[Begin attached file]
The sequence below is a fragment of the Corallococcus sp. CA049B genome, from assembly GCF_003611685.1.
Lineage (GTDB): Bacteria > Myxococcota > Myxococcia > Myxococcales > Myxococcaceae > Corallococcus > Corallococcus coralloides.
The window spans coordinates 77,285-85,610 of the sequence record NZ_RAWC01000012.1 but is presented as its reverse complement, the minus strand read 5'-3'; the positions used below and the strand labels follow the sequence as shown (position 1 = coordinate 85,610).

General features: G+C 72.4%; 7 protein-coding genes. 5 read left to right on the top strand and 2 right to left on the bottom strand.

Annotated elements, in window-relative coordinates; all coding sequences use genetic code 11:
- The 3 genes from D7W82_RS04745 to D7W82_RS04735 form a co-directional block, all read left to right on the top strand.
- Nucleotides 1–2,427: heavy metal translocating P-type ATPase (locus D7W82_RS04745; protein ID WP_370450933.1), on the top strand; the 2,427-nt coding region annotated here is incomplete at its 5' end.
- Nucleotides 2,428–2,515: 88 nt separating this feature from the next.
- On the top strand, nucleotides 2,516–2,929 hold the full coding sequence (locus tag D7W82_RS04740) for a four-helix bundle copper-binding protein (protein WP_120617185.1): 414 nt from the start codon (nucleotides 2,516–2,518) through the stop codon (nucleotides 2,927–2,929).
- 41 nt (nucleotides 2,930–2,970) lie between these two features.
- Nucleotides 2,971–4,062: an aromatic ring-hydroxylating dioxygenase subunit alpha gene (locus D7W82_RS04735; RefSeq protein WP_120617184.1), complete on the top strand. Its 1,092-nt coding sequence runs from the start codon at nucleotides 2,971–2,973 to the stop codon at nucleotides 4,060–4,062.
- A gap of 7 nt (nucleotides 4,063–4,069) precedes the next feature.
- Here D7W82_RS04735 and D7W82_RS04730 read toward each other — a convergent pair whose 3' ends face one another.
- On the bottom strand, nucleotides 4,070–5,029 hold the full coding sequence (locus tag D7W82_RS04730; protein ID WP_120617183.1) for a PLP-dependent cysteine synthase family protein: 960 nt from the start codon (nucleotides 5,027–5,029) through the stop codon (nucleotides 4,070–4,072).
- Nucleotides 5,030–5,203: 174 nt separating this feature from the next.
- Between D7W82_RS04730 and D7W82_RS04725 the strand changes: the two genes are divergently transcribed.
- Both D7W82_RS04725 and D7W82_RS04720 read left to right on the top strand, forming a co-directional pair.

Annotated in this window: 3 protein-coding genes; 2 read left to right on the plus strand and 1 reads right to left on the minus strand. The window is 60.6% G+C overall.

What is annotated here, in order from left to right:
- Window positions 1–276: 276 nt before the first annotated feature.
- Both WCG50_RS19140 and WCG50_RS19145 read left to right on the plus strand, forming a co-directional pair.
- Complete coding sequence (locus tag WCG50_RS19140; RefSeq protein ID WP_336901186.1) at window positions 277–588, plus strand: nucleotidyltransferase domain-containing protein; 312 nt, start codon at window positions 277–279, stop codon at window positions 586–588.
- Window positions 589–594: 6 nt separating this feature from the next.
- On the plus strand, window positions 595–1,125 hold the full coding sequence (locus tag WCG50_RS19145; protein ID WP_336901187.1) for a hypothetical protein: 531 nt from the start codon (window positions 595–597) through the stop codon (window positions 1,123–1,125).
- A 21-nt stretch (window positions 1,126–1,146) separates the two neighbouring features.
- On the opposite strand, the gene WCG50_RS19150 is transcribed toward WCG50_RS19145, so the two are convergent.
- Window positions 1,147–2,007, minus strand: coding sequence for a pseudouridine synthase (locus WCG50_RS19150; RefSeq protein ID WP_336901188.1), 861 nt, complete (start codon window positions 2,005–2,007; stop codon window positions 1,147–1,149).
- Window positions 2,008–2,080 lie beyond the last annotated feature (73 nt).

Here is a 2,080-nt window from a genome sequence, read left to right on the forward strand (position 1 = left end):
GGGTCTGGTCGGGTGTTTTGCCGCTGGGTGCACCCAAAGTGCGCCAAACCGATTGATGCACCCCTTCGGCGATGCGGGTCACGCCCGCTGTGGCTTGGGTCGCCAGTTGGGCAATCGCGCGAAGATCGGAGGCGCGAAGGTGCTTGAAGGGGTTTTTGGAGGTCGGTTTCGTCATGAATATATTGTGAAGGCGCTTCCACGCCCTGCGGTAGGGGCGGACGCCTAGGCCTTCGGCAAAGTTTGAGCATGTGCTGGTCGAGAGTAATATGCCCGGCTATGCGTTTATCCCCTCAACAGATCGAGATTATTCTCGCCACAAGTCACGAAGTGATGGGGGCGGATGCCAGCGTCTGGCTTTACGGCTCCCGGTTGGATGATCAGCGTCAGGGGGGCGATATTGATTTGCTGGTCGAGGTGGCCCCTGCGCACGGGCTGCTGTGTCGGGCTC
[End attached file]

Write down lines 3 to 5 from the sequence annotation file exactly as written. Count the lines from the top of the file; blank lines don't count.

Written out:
The window spans coordinates 77,285-85,610 of the sequence record NZ_RAWC01000012.1 but is presented as its reverse complement, the minus strand read 5'-3'; the positions used below and the strand labels follow the sequence as shown (position 1 = coordinate 85,610).

General features: G+C 72.4%; 7 protein-coding genes. 5 read left to right on the top strand and 2 right to left on the bottom strand.

Annotated elements, in window-relative coordinates; all coding sequences use genetic code 11: